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The plants costing UK homeowners over £10,000 to remove

Kalila Sangster
·4-min read
Japanese Knotweed (Fallopia japonica), an agressive invasive species, partially covers an invasive plant sign.
Japanese knotweed can cost over £10,000 to remove. Photo: Getty

UK homeowners could face unexpected problems with plants and trees that could knock down property prices, cost thousands of pounds to remove, cause issues with selling or buying a property, and even result in a lawsuit.

Japanese knotweed can cost over £10,000 to remove in a process that can take up to three years. A knotweed infestation can devalue a property between 5-15% or in some severe cases properties have been almost completely devalued, according to Knotweed Help.

With average UK property prices standing at £244,513, that could mean a loss of £36,677 for home sellers.

Most mortgage providers are unlikely to lend on a property that contains Japanese knotweed and the invasive weed will often put buyers off, making a property difficult to sell.

Knotweed can grow up to 10cm per day and can force its way through concrete, creating large cracks in brickwork and even causing a property to sink, according to a report by Bankrate UK and surveyor experts at Allcott Associates.

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“Japanese knotweed can leave homeowners at risk of devaluation and also puts surveyors at risk of costly claims,” said Kim Allcott, of Allcott Associates. It can “cause structural damage to almost any part of a building it can reach, from tarmac drives to drainage pipes and foundations.”

A treatment certificate must be obtained to prove that Japanese knotweed has been removed completely or a property is at risk of not being mortgageable in the future.

If knotweed causes damage to a neighbouring property homeowners may be liable for a lawsuit if it can be traced back to their garden, according to Bankrate UK.

“Japanese knotweed is a nightmare. Most lenders decline on the spot as the risk is too high. Some mortgage providers will even decline an application if the weed is found on the neighbouring property,” said broker Mojo Mortgages.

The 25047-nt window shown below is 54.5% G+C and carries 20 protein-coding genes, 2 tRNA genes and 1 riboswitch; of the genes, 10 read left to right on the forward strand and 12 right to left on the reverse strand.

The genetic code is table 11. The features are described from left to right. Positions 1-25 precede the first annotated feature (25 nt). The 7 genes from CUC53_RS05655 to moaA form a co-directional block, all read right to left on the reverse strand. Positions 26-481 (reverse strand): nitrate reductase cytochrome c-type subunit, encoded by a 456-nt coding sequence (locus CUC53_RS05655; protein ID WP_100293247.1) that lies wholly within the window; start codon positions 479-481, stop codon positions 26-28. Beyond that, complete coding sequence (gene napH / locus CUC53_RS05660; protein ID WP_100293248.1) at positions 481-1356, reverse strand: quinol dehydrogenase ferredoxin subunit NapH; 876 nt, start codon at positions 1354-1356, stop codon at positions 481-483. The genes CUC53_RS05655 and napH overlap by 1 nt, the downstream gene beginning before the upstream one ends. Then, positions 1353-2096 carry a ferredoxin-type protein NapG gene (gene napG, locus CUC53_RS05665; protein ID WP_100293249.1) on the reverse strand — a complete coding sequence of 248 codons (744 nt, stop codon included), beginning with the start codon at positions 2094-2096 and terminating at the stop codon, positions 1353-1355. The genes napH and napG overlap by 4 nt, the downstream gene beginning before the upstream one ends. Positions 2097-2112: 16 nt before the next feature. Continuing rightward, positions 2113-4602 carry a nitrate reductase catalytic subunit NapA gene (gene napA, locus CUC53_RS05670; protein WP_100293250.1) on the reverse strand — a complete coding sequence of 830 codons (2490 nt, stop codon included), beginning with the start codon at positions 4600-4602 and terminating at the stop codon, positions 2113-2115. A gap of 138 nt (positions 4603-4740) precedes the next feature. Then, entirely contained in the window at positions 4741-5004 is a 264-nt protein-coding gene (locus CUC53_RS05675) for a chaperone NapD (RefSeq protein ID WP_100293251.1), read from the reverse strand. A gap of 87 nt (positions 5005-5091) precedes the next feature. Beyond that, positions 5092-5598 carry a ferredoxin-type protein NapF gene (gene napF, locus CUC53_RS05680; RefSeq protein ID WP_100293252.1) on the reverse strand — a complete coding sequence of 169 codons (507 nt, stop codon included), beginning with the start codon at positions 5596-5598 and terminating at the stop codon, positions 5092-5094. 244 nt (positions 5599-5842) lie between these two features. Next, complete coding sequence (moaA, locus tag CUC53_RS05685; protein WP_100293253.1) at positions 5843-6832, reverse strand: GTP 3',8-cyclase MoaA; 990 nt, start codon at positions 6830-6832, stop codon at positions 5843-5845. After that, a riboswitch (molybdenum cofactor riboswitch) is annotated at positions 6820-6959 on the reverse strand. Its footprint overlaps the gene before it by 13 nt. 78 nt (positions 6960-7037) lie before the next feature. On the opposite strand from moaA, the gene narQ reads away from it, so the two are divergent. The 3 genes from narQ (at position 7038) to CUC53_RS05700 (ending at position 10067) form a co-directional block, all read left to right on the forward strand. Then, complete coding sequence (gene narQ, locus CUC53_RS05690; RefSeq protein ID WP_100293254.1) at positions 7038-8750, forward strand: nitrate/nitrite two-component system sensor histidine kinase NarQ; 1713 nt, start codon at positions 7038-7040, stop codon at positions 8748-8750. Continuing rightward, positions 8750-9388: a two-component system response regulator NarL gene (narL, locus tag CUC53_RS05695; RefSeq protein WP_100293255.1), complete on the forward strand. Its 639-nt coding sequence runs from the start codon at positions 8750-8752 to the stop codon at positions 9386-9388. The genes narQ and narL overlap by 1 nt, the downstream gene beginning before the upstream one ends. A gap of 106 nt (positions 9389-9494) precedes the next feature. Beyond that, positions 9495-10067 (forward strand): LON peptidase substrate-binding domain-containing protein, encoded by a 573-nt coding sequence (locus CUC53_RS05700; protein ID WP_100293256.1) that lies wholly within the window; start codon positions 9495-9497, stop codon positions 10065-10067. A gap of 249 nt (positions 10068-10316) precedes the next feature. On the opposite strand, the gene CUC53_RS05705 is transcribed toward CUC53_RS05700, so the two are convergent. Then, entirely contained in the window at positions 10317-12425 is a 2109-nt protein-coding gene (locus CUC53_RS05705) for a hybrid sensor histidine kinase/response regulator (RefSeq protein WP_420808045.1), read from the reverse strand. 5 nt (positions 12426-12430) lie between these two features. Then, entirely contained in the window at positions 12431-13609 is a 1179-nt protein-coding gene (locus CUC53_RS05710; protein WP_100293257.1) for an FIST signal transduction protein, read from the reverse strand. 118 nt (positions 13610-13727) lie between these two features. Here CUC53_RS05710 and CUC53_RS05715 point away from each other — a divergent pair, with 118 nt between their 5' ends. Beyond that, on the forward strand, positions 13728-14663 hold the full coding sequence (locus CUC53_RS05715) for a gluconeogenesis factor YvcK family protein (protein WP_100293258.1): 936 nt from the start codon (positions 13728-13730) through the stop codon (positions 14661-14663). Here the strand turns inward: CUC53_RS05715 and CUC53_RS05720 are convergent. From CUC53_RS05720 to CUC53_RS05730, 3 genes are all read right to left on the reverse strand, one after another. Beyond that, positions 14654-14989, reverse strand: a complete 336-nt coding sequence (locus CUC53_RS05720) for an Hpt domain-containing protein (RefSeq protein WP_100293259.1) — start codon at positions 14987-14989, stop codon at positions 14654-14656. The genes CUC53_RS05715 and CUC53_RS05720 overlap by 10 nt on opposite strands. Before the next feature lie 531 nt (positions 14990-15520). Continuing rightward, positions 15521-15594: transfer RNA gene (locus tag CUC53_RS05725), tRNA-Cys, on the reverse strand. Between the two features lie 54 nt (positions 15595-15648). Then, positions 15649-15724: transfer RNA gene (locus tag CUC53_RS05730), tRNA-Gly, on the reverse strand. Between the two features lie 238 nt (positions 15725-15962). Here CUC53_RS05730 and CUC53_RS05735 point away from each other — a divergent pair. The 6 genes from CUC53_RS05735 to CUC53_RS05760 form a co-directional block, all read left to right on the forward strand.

Giant hogweed can also affect property prices, with buyers likely to make a lower offer to reflect the cost of removal if found on a property at the time of selling, Bankrate UK said.

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The plant “causes concern amongst surveyors because of its toxicity,” according to the experts at Allcott Associates. Skin contact with giant hogweed can cause severe symptoms such as skin blistering, burns, pigmentation and long-lasting scars.

UK government advice states: “You must not import, transport, keep, breed, sell, use or exchange, grow or cultivate, or release into the environment certain invasive alien species.

“If you do so, you can be fined or sent to prison for a maximum of up to two years.”

Oak, willow or poplar trees growing close to a property can destabilise foundations and cause subsidence which can lead to structural damage.

This can devalue a home and it is unlikely mortgage lenders will be happy to lend on a property with this type of problem, according to Bankrate UK.

“If surveyors think there’s a risk that a tree could cause structural movement, we recommend soil and root analysis. These investigations are normally in the region of £1,000 and need to be overseen by a structural engineer,” say the experts at Allcott Associates.

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Areas particularly at risk are places with clay soils, such as London, Milton Keynes, Colchester, Cambridge and other regions in the south-east of England, according to Allcott Associates.

English ivy can also damage properties by clinging to masonry and mortar, penetrating cracks or joints and shifting roof tiles and guttering.

“Ivy isn't a big problem unless it has grown the side of a house into the loft space. If this is the case, the lender could potentially decline the mortgage application, or hold a retention until it is sorted,” said Mojo Mortgages.

“Removal is straightforward, but the costs of repairing masonry and re-pointing are often around £500 or more if the damage is extensive,” said Allcott.

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